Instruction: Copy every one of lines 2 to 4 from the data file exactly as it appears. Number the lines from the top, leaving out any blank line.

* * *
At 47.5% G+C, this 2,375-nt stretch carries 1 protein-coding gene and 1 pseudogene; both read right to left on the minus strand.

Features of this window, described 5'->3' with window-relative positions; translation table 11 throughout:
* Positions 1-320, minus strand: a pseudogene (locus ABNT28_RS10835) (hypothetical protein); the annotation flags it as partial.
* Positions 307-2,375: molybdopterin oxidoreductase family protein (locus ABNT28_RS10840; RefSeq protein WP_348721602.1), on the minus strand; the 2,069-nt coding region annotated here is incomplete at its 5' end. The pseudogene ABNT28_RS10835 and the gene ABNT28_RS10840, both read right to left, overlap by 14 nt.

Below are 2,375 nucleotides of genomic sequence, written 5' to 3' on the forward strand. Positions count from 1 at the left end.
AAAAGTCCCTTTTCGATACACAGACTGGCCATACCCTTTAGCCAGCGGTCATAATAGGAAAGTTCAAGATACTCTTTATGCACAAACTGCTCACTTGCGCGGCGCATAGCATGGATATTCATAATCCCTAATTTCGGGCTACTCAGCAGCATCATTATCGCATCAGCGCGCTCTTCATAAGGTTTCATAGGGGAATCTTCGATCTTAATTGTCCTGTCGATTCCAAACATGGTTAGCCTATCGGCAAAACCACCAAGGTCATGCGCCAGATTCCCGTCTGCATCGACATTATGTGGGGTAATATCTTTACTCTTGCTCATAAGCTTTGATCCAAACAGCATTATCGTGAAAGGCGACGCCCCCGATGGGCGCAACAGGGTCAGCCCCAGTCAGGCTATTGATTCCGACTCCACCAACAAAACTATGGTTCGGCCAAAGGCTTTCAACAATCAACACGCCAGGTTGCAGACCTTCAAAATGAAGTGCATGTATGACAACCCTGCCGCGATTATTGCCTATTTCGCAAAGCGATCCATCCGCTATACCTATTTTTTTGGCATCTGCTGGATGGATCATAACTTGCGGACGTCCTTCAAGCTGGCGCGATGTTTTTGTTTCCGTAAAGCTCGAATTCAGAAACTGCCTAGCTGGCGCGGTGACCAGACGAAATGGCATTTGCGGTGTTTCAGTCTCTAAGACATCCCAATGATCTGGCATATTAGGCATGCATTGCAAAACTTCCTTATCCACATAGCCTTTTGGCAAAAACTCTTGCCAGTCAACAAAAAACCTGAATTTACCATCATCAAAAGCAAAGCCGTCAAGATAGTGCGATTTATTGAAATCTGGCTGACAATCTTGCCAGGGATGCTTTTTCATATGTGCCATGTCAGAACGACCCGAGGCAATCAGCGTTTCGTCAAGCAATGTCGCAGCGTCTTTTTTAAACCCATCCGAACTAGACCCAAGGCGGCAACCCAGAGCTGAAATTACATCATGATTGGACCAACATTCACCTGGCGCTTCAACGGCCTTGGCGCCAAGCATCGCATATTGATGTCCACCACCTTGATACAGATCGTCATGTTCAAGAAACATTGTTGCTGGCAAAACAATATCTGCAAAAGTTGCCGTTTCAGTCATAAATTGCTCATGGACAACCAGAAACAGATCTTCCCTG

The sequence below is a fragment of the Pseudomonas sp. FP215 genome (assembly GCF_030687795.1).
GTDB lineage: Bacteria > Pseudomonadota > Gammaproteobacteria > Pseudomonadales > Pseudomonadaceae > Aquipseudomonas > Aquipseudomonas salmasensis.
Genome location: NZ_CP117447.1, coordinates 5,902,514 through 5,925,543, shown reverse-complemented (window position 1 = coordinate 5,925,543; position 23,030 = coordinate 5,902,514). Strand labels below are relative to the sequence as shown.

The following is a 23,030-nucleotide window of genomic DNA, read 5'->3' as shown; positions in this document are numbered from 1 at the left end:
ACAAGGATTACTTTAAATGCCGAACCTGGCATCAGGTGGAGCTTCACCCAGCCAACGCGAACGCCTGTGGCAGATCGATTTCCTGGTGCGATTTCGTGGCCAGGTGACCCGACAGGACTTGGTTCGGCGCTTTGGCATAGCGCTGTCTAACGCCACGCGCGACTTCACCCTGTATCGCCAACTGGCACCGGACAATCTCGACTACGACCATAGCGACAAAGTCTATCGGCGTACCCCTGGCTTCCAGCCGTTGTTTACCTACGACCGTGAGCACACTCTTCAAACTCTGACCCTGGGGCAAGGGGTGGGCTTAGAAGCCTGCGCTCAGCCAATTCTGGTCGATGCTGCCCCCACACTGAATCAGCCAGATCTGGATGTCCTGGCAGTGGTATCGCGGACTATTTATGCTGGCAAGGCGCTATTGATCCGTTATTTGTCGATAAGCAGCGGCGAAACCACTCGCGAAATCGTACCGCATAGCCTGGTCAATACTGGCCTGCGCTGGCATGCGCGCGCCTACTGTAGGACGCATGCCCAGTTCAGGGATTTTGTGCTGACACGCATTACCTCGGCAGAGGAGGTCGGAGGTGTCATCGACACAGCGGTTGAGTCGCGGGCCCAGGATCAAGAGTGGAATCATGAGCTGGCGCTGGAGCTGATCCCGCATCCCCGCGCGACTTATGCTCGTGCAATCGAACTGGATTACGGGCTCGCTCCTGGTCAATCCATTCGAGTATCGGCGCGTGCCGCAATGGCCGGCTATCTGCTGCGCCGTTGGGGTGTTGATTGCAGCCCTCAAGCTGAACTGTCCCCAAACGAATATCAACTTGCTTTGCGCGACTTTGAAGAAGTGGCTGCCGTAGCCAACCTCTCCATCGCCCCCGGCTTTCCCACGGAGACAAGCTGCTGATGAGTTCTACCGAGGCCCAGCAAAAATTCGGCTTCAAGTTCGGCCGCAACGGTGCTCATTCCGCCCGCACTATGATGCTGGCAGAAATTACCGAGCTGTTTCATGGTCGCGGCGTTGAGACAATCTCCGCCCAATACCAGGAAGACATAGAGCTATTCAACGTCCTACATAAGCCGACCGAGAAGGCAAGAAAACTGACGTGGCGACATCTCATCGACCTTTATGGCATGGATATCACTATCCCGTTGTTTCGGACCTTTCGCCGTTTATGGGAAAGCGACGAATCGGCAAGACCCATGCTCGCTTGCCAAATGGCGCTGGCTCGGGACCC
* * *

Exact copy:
Features of this window, described 5'->3' with window-relative positions; translation table 11 throughout:
* Positions 1-320, minus strand: a pseudogene (locus ABNT28_RS10835) (hypothetical protein); the annotation flags it as partial.
* Positions 307-2,375: molybdopterin oxidoreductase family protein (locus ABNT28_RS10840; RefSeq protein WP_348721602.1), on the minus strand; the 2,069-nt coding region annotated here is incomplete at its 5' end. The pseudogene ABNT28_RS10835 and the gene ABNT28_RS10840, both read right to left, overlap by 14 nt.